Capillary Thread Moss - Bryum capillare
Family - Bryaceae
Photo ©2006 Andrew Fogg
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Many thanks to Fay Newbury at Reading University for the identification of this moss species – Bryum capillare.
B. capillare in the UK is a very common and widespread moss that grows in green to brownish green tufts or patches, with stems mostly 1–3cm (04–1.2in) tall, on base–rich to slightly acidic soils, grasslands, woodland rides, soil banks and waste ground, however it will just as readily grows on trees, logs, fences, walls, roofs and rocks. Dry plants usually have corkscrew–like shoots, with leaves which spirally twist around the stem. However, in some populations the dry shoots have leaves that are straight or only slightly twisted.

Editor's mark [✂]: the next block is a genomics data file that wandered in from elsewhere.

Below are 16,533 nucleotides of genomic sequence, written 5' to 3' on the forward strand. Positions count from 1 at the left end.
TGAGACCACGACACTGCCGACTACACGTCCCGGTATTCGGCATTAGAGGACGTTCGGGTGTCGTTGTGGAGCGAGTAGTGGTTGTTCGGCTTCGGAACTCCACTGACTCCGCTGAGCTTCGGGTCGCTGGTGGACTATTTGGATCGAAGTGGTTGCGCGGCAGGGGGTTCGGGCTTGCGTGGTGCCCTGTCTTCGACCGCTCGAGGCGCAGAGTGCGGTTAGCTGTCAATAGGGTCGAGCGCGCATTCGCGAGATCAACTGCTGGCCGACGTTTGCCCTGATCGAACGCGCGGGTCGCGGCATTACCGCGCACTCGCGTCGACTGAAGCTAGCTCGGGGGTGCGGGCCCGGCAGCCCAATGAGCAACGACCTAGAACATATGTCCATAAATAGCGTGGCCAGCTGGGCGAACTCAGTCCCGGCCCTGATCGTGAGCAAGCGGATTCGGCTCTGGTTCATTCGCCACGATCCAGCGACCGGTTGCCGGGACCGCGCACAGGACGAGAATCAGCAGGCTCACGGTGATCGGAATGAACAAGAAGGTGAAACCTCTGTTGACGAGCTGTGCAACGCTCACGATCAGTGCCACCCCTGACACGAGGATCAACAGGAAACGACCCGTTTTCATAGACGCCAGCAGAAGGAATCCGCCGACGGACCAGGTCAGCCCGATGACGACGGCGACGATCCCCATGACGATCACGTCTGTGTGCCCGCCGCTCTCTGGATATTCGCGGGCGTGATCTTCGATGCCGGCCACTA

The broad leaves are 2–5mm (0.08–0.1in) long, and widest at or above the halfway point. The margins are narrowly recurved and have a well–defined border of narrow cells. The nerve extends into a fine, pale green hair point, which can be short or quite long. B. capillare is dioecious with male plants somewhat smaller than females. Mostly seen in late spring to summer when the abundant pear–shaped green capsules appear, these capsules mature later in the year to a dark brown releasing the spores. The tips of the leaves are narrow and extend into hair–like points. The large (3.5–5mm long), cylindrical, drooping spore capsules are bent over and hang downwards from the red setae.
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